“Of Men and of Angels” by Susanna Buckley (March 2018)
Out of the corner of my eye by Oklahoma State University’s Chi-O Clock, I recognized her. Just moments before, she had walked past me. I had smiled and she had smiled back, but then she kept walking. Now, she was returning in my direction, slowly. I turned and smiled again, “Would you like to sign our poll table?” As if noticing it for the first time, “Rachel” agreed. (See a picture of this conversation on the reverse.) After she finished writing on the “Yes” side of the “Should Abortion Remain Legal?” poll, she waited around to talk to me about her view.
We introduced ourselves, and she said abortion should be legal because of the many difficulties that people discover along the way in pregnancy. I agreed that there are many possible complications and difficulties involved in pregnancy. Rachel then cautiously voiced her belief that the unborn isn’t human. She asked me what I thought about abortion.
Gently, I said, “Before I tell you what I think, can I ask you more questions?” She happily agreed.
“You said you don’t think the unborn is human. Do you mean that in a biological sense or a philosophical sense [i.e. that the unborn doesn’t share our intrinsic value or basic right to life]?”
She grinned. “I just came from a human development class, and I failed philosophy; so let’s talk about biology!”
Carefully and respectfully, she and I went back and forth for a few minutes while I clarified the specifics of her position. Through the answers to five questions, I discovered that she believes the unborn is just a mass of cells in the first two weeks of pregnancy. According to her professor, “You can technically get in there and find human DNA, but it’s not a human yet.”* We discussed this and ended up agreeing that the unborn is biologically human from conception. It was her understanding, however, that the unborn was not significant in value until the third week of development when the new heart and brain are in communication, and he or she starts to look more human in appearance.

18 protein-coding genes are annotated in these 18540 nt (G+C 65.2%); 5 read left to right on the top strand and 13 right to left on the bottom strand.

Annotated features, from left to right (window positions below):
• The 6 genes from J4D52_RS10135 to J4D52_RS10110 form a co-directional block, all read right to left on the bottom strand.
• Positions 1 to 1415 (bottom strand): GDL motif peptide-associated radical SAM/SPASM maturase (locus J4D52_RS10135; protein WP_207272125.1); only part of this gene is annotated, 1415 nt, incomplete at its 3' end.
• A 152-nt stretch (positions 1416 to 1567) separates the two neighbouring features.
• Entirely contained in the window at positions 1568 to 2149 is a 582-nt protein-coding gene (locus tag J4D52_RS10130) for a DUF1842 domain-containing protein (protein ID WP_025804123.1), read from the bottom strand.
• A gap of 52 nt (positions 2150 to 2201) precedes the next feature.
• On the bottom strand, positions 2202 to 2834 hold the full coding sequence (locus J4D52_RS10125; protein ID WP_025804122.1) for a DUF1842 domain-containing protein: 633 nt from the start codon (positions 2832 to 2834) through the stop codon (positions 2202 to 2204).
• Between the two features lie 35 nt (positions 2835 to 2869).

I felt that we were getting into the territory of philosophy, so I transitioned us. “Rachel, you asked me what I think about abortion. I think we should value human life in all stages of development, even those humans in life stages to which I am not personally attracted. I cannot relate much to the unborn from conception to three weeks of age, but it is still important to treat it like the human that it is and respect life all the way through development, even to old age. That includes the two-week embryo, all these students around us, and you.”
She paused and stared at me for a moment. When she spoke, she said, “Let me just say, that is the most sensible pro-life view I’ve ever heard. Every other time I’ve had this conversation, the pro-life person just screamed expletives at me and derided me for being a ‘liberal.’”
I expressed sadness at the way she had been treated in the past, and I thanked her for sharing her experience. She went on to say how nice it was to disagree in a free way with me. She had grown up in a liberal environment, I had a conservative upbringing, and we were looking for truth together.
Thinking back on this exchange, I Corinthians 13 has new context for me. Even if I could speak with the tongues of men and of angels, having the most knowledge and scientific facts at my disposal, but I do not love the person I’m talking to, it’s more than worthless – it is that obnoxious sound that hurts, and you wish would just stop. For Rachel, I was the first person with whom she disagreed who had allowed her to express her opinion without attacking her. I hope I’m not the last.
Thank you so much for your support which enables me to create a different kind of conversation about abortion with students like Rachel on college campuses all around the United States.
* Explore biological evidence for the humanity of the unborn at JFA’s “What Is the Unborn?” page, and learn why this professor’s statement was problematic on two counts. (Biologically, it’s false. Also, “human” is ambiguous.)